31. Special Edition: Responsible American Budget--Bringing Fiscal Sanity to DC (Updated)
In this newsletter, I highlight my latest research on the federal budget that constructs the Responsible American Budget to provide a tangible maximum goal for the budget to better let people prosper.
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Let me introduce you to my latest research of the Responsible American Budget (RAB) that promotes a fiscal rule for limiting federal spending. This rule sets a maximum threshold on the federal budget so that spending is less than the average taxpayer’s ability to pay for it, as measured by population growth plus inflation, thereby helping get us closer to an institutional framework that best supports prosperity.
By using this approach, I provide a tangible maximum threshold that finally gives fiscal hawks like myself something to advocate for and be able to hold Congress and the president accountable. It’s an uphill battle to achieve the Responsible American Budget, but if not us, who? If not now, when? Let us start now!
During my time as the associate director for economic policy (essentially the chief economist) at the White House’s Office of Management and Budget during the Trump administration, I worked with our fantastic team that proposed nearly $5 trillion in savings over a decade in the president’s FY21 budget that would have helped balance the U.S. government’s budget in 15 years (Office of Management and Budget, 2020a). But Congress did not follow our proposals or the prior budgets of the Trump administration, which proposed historic savings each year because of no desire to rein in spending, disagreements on policy choices, lack of political will, or some combination of these.
Then the COVID‑19 pandemic happened, contributing to Congress passing legislation that led to appropriations outside of the normal federal budget process of more than $6 trillion over a decade during the Trump and Biden administrations. While some of these appropriations may have been necessary, they clearly made the fiscal path substantially worse.
Given past spending excesses by both political parties and the concerns about the future of our nation, we need a strong fiscal rule to tout as Americans while working toward a new law that helps to correct the lack of responsibility by our federal government. We will consider which fiscal rules tend to work best in other countries and in our system of federalism, which provides a laboratory of competition among states to support improvements of the institutional framework of governance.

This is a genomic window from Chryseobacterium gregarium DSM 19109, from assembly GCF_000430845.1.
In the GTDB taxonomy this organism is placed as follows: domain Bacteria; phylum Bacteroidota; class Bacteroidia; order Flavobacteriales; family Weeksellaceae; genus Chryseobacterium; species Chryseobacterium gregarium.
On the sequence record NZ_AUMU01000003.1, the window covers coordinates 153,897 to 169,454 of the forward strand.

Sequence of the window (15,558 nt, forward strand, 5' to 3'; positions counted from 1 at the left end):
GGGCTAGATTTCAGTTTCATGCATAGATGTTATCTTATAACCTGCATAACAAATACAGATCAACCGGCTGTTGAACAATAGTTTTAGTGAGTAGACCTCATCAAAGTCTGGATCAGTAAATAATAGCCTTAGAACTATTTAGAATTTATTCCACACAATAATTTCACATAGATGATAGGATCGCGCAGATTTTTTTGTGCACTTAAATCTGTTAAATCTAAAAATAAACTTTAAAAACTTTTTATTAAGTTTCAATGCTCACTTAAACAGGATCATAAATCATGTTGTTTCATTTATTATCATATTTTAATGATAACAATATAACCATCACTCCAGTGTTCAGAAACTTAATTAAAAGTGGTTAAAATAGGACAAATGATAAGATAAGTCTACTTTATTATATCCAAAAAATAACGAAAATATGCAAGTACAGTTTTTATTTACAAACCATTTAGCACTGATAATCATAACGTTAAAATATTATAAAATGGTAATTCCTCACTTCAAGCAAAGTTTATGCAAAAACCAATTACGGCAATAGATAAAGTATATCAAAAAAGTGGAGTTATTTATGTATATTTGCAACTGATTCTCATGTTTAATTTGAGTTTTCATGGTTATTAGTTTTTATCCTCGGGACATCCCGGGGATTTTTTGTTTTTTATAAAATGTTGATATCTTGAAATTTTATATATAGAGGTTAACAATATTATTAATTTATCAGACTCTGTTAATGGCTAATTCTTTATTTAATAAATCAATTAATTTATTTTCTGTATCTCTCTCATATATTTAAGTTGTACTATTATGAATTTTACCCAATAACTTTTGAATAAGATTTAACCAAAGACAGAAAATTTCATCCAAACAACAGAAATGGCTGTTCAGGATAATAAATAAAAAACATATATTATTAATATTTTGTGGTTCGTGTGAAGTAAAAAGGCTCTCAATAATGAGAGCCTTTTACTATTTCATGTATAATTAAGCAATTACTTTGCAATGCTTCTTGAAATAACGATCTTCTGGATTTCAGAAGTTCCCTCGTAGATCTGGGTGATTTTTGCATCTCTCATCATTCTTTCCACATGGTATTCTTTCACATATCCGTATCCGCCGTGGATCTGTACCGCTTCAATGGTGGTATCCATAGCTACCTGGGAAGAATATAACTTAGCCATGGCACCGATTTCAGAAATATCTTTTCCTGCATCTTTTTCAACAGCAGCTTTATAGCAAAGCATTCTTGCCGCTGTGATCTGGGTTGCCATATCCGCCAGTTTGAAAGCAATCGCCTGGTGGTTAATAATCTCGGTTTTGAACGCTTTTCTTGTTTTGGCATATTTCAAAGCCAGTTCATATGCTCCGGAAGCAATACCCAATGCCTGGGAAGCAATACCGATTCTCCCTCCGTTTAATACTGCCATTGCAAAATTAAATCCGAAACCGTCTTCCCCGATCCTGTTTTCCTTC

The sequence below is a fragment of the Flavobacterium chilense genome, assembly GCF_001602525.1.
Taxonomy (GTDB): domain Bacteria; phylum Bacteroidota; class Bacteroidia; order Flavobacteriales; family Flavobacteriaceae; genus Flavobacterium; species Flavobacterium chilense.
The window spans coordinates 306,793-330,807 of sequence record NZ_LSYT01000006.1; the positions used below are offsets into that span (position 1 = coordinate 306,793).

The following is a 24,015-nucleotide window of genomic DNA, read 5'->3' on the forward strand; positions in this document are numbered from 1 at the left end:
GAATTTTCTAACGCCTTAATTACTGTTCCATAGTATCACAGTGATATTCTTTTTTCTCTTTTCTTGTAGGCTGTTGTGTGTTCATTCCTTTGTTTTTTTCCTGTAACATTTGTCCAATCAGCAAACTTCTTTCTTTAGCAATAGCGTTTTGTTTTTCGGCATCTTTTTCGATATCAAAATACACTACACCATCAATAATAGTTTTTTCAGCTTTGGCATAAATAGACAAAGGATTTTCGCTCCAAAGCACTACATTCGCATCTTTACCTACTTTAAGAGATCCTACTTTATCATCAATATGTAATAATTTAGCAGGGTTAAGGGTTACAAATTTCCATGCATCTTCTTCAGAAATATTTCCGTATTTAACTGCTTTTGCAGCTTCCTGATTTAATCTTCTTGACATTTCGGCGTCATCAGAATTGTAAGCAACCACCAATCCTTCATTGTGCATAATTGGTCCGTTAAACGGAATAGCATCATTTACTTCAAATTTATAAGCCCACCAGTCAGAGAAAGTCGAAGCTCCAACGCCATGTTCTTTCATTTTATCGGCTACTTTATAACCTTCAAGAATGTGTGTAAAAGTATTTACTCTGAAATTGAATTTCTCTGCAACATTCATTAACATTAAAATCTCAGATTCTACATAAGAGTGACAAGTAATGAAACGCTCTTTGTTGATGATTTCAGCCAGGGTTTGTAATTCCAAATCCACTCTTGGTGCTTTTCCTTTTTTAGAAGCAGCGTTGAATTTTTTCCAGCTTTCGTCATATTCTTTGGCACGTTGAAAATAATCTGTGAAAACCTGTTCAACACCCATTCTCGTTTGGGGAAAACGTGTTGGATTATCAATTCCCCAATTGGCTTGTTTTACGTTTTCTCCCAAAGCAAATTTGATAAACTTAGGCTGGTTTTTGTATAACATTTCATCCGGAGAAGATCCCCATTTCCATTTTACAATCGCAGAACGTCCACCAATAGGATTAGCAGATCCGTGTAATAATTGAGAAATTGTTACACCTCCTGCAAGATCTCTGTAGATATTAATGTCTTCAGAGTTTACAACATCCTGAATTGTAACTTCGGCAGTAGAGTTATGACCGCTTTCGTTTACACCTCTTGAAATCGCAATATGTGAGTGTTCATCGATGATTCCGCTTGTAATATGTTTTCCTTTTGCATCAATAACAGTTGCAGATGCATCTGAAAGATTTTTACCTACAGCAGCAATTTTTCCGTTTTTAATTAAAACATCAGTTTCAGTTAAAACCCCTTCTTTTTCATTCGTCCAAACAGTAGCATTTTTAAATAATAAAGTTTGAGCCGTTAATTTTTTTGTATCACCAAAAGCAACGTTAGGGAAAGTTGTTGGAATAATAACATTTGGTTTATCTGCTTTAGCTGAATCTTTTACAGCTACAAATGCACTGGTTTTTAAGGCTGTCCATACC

While the optimal outcome would be a new law that limits federal spending based on the growth in population growth plus inflation, there may not be the political will to do so in the immediate future.
However, there is an opportunity for Americans to have a voice in the budget process by having a tangible maximum threshold for the federal budget. Armed with the same approach that has been helpful to the success of limiting spending in Texas through the Foundation’s Conservative Texas Budget, we can provide fiscal sanity in D.C. through what is called the Responsible American Budget.
Congress should consider doing what has worked well in other countries and in states like Texas and promote its own spending limit based on pop+inf each year—a maximum budget threshold referenced in this paper as the Responsible American Budget. Considering that high taxes and debt are always and everywhere a government spending phenomenon, this proposal is a valuable step toward limiting the footprint of government, allowing Americans more opportunities to flourish.
The time is now to restore fiscal responsibility in D.C. by using the RAB so that we benefit from an improved fiscal situation to better let people prosper. Unfortunately, the Biden administration looks to be heading the budget down a worse path, which would exceed $6 trillion or more than $1 trillion more than the RAB thereby further exacerbating the problems of excessive government spending and high deficits.
Here’s what many policymakers (e.g., U.S. Senator Mike Braun, U.S. Representative Chip Roy, Texas Representative Matt Schaefer, Texas Representative Tan Parker, The Honorable Jim DeMint), economists (e.g., Art Laffer, John Merrifield, Steve Moore, Jonathan Williams, Alex Salter, Orphe Divounguy), and thought leaders (e.g., Grover Norquist, Genevieve Collins, Matthew Dickerson, Bethany Marcum, Kendall Cotton, John Hendrickson, Manfred Wendt) are saying about the benefits of the RAB.
And reining in spending with the Responsible American Budget approach doesn’t mean that I’m not in favor of cutting the budget, which I am, but rather we must start to bend the cost curve of government with this maximum threshold (not a target) so that we can cut government spending and the intervention of government in our lives.
I’m thankful for this next step in my research process to finally attack the federal budget, which is in dire shape. Please let me know if you’d like to join in on this effort so I can add you to the coalition. Thank you for reading this special edition of the Let People Prosper newsletter and sharing it with your network. Many blessings to you and yours.
Vance Ginn, Ph.D. | www.vanceginn.com | #LetPeopleProsper